Julie Eaton, the North American Business Director at DuPont, discusses how market diversity—particularly for items in the soldier system portfolio—helps private industry weather uncertainty, and provides an additional incentive for innovation industries can leverage in a military context. At the same time, the needs for military and non-military consumers differ, particularly when it comes to lifecycle use and subsequent costs, which can be problematic when industries are judged on Lowest Price, Technically Acceptable instead of the Best Value.
Julie Eaton, the North American Business Director at DuPont, discusses the interaction between requirement writers and industry, and describes the prospects for more synergy between private and military organizations. Ms. Eaton believes now is the time to consider what future requirements will look like, and to push for revolutionary (not just evolutionary) approaches to the soldier system.
Julie Eaton, the North American Business Director at DuPont, discusses competing ideologies between the Department of Defense and Private Industry in terms IRAD, noting that transparency and communication would significantly improve the synergy between the stakeholders. When it comes to innovation in particular, she describes the need for better incentives for industry to take that risk.
Julie Eaton, the North American Business Director at DuPont, discusses the private sector’s perspective on the DLA. She describes the need for more transparency and predictability in the value chain as industries—as continually operating institutions—tries to make plans for the future. While Ms. Eaton recognizes that a monthly forecasts across the value chain are unlikely (though would be most welcome), she notes that something as relatively simple as a consistent demand signal would have huge benefits in terms of industry’s ability to provide best value to DOD.
Featuring: Brigadier General Matthew Glavy
Assistant Deputy Commandant for Aviation, United States Marine Corps
Moderated by: Dr. Maren Leed
Senior Adviser, Harold Brown Chair in Defense Policy Studies
Please join us for a discussion on the state of Marine Corps Aviation and the future of the force. General Glavy will speak on how the Corps' future missions will affect the Aviation Combat Element, aligning aviation capabilities across the joint force, and the Corps' role in building partner capacity.
Russia’s occupation and annexation of the Crimean Peninsula in February and March have plunged Europe into one of its gravest crises since the end of the Cold War. Despite analogies to Munich in 1938, however, Russia’s invasion of this Ukrainian region is at once a replay and an escalation of tactics that the Kremlin has used for the past two decades to maintain its influence across the domains of the former Soviet Union.
“National Guard attack helicopter units just can’t be as battle-ready as full-time regular Army ones, Deputy Secretary of Defense Christine Fox has been telling the Hill. That’s why the Guard should give all its AH-64 Apache gunships to the active-duty force to replace older aircraft lost to budget cuts. “Combat elements must be in the AC [active component],” says one of Fox’s briefing slides, which were obtained by Breaking Defense and incensed one Guard commander we showed them to.”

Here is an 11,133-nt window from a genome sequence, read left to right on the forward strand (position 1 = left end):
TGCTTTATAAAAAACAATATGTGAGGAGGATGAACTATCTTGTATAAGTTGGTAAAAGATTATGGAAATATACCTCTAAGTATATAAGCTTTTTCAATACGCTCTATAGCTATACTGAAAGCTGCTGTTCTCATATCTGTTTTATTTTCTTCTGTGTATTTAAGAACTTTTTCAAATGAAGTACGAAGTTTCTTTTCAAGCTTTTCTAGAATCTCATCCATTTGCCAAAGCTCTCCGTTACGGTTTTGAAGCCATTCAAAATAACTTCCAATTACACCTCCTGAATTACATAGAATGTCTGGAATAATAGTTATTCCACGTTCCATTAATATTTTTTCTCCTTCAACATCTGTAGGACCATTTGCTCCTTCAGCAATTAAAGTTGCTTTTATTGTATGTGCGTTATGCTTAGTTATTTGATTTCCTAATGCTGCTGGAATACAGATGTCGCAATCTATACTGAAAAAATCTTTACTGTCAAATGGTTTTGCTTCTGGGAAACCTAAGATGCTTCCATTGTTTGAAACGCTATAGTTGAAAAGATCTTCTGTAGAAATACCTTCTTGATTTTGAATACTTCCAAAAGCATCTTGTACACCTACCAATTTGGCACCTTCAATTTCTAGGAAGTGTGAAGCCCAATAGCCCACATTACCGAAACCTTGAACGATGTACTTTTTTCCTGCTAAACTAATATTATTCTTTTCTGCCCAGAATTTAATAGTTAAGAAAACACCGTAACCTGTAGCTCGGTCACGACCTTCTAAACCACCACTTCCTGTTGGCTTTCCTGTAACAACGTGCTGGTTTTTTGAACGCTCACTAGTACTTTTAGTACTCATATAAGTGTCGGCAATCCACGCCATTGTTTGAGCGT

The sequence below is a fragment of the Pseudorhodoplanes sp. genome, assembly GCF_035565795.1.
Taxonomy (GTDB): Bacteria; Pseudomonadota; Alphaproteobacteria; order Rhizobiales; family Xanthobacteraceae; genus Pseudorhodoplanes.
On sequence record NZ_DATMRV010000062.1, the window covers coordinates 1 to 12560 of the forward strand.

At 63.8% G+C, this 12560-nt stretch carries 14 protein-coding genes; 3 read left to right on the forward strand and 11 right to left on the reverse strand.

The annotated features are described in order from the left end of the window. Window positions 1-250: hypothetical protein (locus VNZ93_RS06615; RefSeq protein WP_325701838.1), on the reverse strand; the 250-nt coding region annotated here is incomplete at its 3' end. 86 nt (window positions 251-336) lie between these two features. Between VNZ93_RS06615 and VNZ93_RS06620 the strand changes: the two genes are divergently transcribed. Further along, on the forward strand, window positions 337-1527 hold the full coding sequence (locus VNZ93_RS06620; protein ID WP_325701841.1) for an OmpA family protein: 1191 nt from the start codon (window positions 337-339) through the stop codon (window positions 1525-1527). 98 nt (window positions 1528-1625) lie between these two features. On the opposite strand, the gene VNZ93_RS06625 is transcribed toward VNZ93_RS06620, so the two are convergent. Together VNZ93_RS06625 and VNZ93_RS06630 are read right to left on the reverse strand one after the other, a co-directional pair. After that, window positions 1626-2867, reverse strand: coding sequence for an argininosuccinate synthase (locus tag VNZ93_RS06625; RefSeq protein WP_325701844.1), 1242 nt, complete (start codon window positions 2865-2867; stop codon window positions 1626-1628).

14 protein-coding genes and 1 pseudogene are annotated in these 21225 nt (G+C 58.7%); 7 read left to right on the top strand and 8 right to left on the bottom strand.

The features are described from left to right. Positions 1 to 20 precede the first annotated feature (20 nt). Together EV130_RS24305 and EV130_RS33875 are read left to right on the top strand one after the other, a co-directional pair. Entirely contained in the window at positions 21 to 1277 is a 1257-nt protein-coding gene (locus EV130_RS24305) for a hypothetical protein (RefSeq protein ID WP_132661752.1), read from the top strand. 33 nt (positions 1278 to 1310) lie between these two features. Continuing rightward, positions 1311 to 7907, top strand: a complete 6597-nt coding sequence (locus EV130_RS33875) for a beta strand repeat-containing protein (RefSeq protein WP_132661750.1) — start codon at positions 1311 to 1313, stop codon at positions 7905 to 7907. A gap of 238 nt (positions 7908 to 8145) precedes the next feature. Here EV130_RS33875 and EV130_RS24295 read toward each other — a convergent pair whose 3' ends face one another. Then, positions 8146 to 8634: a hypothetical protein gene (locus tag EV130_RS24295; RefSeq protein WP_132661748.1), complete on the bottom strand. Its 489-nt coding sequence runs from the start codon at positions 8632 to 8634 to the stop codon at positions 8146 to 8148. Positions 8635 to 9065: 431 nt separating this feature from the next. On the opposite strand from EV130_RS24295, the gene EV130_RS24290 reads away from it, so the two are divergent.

“The number of U.S. troops in Afghanistan may drop well below 10,000 - the minimum demanded by the U.S. military to train Afghan forces - as the longest war in American history winds down, Obama administration officials briefed on the matter say. Since Afghanistan's general election on April 5, White House, State Department and Pentagon officials have resumed discussions on how many American troops should remain after the current U.S.-led coalition ends its mission this year. The decision to consider a small force, possibly less than 5,000 U.S. troops, reflects a belief among White House officials that Afghan security forces have evolved into a robust enough force to contain a still-potent Taliban-led insurgency. The small U.S. force that would remain could focus on counter-terrorism or training operations.”
“Poland and the United States will announce next week the deployment of U.S. ground forces to Poland as part of an expansion of NATO presence in Central and Eastern Europe in response to events in Ukraine. That was the word from Poland’s defense minister, Tomasz Siemoniak, who visited The Post Friday after meeting with Defense Secretary Chuck Hagel at the Pentagon on Thursday. Siemoniak said the decision has been made on a political level and that military planners are working out details. There will also be intensified cooperation in air defense, special forces, cyberdefense and other areas. Poland will play a leading regional role, “under U.S. patronage,” he said.”
“Pending any orders to ramp up its forces or engagements, U.S. Army Europe and the National Guard are focused on reassuring their allies and partners. “We continue to train and be prepared for any contingency, any operation the national command authority might ask us to participate in,” said Lt. Gen. Donald Campbell, commanding general of USAREUR. “What [our allies] appreciate is we continue to dialogue with them and look for ways to stay connected. I think they’re reassured by our presence.””